Credit scores stay the same despite fraud alerts

The recent case of an identity theft protection firm that was successfully sued for making false claims about its services highlights a little-known fact about fraud alerts, according to the New York Times: They don’t have any effect on credit scores.

The company in question, LifeLock, is alleged to have placed numerous fraud alerts on the accounts of its clients. While this undoubtedly had a negative effect on the personal finances of those consumers, a fraud alert amounts to no more than a “yellow flag,” according to the Times, and does not provide any surety against new account fraud. Nor does it affect a consumer’s credit score.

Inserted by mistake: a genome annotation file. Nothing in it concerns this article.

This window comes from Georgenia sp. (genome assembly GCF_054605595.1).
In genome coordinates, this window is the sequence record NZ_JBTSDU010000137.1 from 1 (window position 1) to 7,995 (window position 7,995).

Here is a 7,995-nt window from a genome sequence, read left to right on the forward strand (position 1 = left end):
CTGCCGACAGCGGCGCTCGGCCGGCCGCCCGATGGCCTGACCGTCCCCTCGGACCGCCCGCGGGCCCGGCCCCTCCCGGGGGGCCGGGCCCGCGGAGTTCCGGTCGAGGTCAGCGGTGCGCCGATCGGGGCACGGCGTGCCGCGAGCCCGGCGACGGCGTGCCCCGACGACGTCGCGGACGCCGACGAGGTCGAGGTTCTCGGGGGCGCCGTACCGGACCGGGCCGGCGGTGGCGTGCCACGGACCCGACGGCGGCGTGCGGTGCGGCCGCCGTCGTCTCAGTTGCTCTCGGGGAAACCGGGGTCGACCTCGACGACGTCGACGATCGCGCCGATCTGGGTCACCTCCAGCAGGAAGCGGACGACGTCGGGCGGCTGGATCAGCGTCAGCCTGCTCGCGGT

Additionally, the constant flood of fraud alerts from LifeLock customers makes lenders less apt to take such alerts seriously, making them a less useful tool for stopping fraud when it actually does occur, the newspaper says.

Through growing organization and technological sophistication, identity theft is a growing criminal industry worldwide, and consumers would be well-advised to carefully monitor their credit reports for unauthorized activity.

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April Lewis-Parks
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